Conrad Black was not the model prisoner depicted by his legal team, rather he “projected the attitude that he was better than others” and treated some of his fellow inmates “like servants,” according to documents filed by the U.S. government in court.
In two affidavits sworn by a unit manager and an education specialist at Coleman Federal Correctional prison in Florida, where Lord Black spent 29 months, the former media baron is depicted as a haughty inmate and an uninspired tutor.
“Black initially demanded special treatment, expecting counsellors to prioritize his requests over those of other inmates,” said Tammy Padgett, the unit manager of Lord Black’s prison ward.
“During the time that Black was at Coleman, I observed that he gathered a following of inmates who performed services for him, acting like servants,” she said in a two-page affidavit filed by U.S. prosecutors in advance of a June 24 re-sentencing hearing.
“These inmates cooked for Black, cleaned for him, mopped his floor, ironed his clothes and other similar tasks. This is not at all frequent at Coleman.”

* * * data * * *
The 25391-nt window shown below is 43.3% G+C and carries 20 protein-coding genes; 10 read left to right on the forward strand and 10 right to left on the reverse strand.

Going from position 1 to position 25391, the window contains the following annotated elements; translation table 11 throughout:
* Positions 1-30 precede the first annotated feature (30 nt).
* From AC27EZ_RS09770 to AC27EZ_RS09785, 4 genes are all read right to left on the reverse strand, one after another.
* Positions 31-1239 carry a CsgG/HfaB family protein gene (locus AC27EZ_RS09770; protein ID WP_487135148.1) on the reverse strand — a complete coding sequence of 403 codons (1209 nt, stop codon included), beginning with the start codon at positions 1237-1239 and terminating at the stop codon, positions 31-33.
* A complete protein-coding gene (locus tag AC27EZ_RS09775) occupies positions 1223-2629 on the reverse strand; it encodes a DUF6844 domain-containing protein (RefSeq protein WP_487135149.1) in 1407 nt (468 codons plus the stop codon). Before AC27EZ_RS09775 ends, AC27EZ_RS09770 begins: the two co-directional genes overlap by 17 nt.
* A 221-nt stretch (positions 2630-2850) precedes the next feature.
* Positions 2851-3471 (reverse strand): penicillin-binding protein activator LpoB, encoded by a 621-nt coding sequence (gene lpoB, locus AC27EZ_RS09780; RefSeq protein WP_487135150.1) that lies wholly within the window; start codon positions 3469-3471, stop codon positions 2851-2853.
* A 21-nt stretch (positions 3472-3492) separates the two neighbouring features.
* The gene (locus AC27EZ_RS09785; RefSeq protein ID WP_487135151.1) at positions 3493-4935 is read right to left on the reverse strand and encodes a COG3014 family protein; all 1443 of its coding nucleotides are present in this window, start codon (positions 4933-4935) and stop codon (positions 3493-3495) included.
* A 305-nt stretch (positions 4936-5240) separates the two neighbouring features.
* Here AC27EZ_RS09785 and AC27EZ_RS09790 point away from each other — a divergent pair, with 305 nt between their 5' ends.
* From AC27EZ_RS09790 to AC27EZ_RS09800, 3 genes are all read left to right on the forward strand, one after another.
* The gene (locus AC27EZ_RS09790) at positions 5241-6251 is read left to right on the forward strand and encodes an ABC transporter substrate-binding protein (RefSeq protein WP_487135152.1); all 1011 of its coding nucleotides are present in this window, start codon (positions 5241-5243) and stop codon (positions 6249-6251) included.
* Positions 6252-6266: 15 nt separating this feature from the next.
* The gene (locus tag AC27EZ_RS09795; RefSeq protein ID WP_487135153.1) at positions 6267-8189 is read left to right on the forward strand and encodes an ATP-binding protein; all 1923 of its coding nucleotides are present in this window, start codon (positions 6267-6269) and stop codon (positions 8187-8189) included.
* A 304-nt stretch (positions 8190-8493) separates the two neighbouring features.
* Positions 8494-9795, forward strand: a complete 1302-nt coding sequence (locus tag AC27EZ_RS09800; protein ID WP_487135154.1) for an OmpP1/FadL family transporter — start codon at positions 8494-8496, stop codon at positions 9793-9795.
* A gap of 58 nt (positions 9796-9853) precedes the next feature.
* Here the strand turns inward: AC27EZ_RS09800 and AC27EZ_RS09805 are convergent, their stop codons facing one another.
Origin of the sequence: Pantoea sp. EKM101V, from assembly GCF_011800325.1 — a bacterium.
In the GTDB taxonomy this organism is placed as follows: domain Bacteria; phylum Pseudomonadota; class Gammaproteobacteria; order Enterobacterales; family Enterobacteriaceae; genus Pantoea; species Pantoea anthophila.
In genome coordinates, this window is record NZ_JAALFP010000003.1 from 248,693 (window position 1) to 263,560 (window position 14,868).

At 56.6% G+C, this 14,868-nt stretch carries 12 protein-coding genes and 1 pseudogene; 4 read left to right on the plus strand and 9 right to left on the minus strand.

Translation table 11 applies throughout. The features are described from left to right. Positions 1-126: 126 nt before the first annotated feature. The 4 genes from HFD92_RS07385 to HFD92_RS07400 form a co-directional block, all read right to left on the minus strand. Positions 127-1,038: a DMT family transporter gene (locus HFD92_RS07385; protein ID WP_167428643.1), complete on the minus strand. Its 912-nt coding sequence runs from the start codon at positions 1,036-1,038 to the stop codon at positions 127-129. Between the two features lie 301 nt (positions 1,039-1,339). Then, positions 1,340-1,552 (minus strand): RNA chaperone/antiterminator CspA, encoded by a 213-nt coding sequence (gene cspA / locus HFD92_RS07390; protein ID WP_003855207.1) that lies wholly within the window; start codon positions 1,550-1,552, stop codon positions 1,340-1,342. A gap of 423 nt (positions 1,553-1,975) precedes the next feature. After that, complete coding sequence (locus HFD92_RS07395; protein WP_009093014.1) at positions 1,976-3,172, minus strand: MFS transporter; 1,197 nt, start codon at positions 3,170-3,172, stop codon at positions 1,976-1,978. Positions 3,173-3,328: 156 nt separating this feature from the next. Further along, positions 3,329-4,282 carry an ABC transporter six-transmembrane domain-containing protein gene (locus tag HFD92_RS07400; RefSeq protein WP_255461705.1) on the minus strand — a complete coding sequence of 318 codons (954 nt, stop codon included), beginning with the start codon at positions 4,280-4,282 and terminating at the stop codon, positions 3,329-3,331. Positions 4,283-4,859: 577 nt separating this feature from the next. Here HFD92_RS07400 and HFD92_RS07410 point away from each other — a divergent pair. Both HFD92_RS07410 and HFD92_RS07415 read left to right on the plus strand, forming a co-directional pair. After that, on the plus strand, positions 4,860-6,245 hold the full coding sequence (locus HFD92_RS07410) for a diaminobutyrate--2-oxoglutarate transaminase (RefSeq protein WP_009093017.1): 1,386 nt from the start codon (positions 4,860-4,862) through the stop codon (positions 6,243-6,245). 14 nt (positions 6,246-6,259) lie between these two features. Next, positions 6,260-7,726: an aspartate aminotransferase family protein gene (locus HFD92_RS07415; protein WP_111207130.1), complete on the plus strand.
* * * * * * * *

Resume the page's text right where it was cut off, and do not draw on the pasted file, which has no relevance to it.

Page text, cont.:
“Based on my interactions with Black, he projected the attitude that he was better than the others in the class, both faculty and students,” Ms. De LaGarza said in her affidavit. “A lot of the inmates looked up to him, and there were some who saluted him each day in class.”
Lord Black’s lawyers have asked the trial judge to release Lord Black for time served.Like Al Capone in his furnished luxury cell stuffing bills into guards pockets when they delivered his cigars. Another petty, sleazy, grubby little criminal who thinks he still is owed the respect of the peons.
According to Ms. Padgett, Lord Black’s case manager while in prison noted that on the day before the Canadian-born businessman was released on bail, he told her in “words to the effect of, ‘I believe I should be addressed as Lord Black from this point forward.’ ” Apparently, the case manager refused.